- - Monday, December 23, 2019

On Thanksgiving, actress Gabrielle Union shared a family photo with a message of “praise, gratitude and thankfulness” to her 14.6 million Instagram followers. The picture featured Union and her husband, former NBA star Dwyane Wade, along with two of their children.

What should’ve been a sweet and simple post was neither for Internet critics disturbed by Wade’s 12-year-old son, Zion, who appeared to sport long white fingernails and wear a crop top.

“I’ve seen some post-Thanksgiving hate on social about my family photo,” Wade tweeted to is 8.4 million followers. “Stupidity his part of this world we live in — so I get it.”


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Wade, a three-time NBA titlist, is a lock for enshrinement in the Basketball Hall of Fame one day. But for now, he’s another kind of champion in a different arena, proving a blueprint for athletes, leagues, fans and everyone else in responding to LGBTQ issues.

Judging from the outside, Zion and another of Wade’s sons — Zaire — are polar opposites. The latter plays with one of LeBron James’ sons on a nationally-ranked high school basketball team. But Zion has never exhibited what’s considered typical male behavior.



“I had to look myself in the mirror when (Zion) at the time was 3 years old,” Wade said on the “All The Smoke” podcast last week. “Me and my wife started having conversations about us noticing that he wasn’t on the boy vibe that Zaire was on.”

That vibe arguably resonates loudest in sports.

Consciously or not, boys are taught to be tough and strong, and the sole emotion that’s okay to display is anger. They’re taught that weakness is a character flaw associated with punks and sissies. They’re taught that crying is for girls … and girls generally are only good for one thing.

These lessons have been passed down, often subconsciously, by coaches, officials, fathers, and other male authority figures, ingrained from generation to generation. They represent the default position on boys and girls and what’s appropriate/inappropriate for each.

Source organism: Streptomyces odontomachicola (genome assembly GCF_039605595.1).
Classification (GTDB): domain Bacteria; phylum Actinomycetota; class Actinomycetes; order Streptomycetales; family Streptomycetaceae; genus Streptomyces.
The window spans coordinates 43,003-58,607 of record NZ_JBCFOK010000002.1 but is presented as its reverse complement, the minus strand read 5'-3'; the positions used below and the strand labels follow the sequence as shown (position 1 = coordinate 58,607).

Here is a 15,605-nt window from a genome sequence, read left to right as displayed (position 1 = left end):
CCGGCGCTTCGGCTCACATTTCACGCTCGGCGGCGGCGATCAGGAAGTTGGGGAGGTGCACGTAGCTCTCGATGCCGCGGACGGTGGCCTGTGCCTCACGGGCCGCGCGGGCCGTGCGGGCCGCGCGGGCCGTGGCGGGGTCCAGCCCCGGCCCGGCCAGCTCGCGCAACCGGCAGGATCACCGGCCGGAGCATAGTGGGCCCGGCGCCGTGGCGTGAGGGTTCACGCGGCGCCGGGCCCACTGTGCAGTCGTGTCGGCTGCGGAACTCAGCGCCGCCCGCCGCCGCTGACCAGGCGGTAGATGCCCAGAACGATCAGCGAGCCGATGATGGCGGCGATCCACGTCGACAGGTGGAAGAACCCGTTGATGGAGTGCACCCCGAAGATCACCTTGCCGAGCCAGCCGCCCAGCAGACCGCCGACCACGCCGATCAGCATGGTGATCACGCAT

Wade apparently was no different than many of us in that regard, until the issue hit home. Reality challenged his theoretical beliefs and left him with an enhanced philosophy that we’re wise to consider.

“I’ve watched my son from Day 1, become into who she now eventually has come into,” he said on the podcast. “For me, it’s all about, nothing changes with my love. Nothing changes with my responsibilities. Only thing I got to do now is get smarter and educate myself more. And that’s my job.”

I don’t have any sons, let alone a son who prefers feminine pronouns when being addressed. But it would be a shame to let my offspring’s sexual orientation harden my heart.

Likewise, it’s disgraceful when sports — among society’s most visible and influential platforms for defining masculinity — serves as a bastion for discriminatory views toward the LGBTQ community. Especially the “locker room humor” that too often forgives “boys-will-be-boys” attitudes and undesirable subsequent consequences.

Perhaps only a few in sports would openly advocate mocking, shaming, or otherwise abusing individuals due to their sexual orientation. The leagues certainly have been smart enough to go in the opposite direction. Former NBA players like Grant Hill and Jared Dudley have filmed PSAs that condemn the bullying of gay teens, and former NHL player Sean Avery once appeared in a video ad that supported gay marriage.

But there’s a reason no male athlete in major team sports has ever “come out” while active. The fear of reprisal and the perceived lack of acceptance is too strong.

Too many so-called “believers” would ostracize a gay player while belittling, disparaging, and criticizing him. They’d defend their stance on religious grounds, yet continue being humane toward a straight player who breaches the religion through fornication and/or adultery.

Based on anecdotal evidence, more than a few hardcore parents have shunned children who turned out to be LGBTQ. And male athletes in major team sports have no safe harbor. We can imagine the ugly reception Zion would receive if he also was a burgeoning hoops star like his brother Zaire.

From Wade’s proper perspective as a loving parent, though, the boys should be treated the same whether they play ball or perform ballet.

“All these people that’s out there saying those [hateful] things, look at yourself,” Wade said. “Understand that you’re the one that’s got the issues. You’re the one that’s got the problems. It’s not the kids.”

He said Union gave him different lenses to look through, which changed his whole perspective on LGBTQ issues.

If sports emphatically and continuously promotes the same view, our society as a whole would be better off.

⦁ Deron Snyder writes his award-winning column for The Washington Times on Tuesdays and Thursdays. Follow him on Twitter @DeronSnyder.

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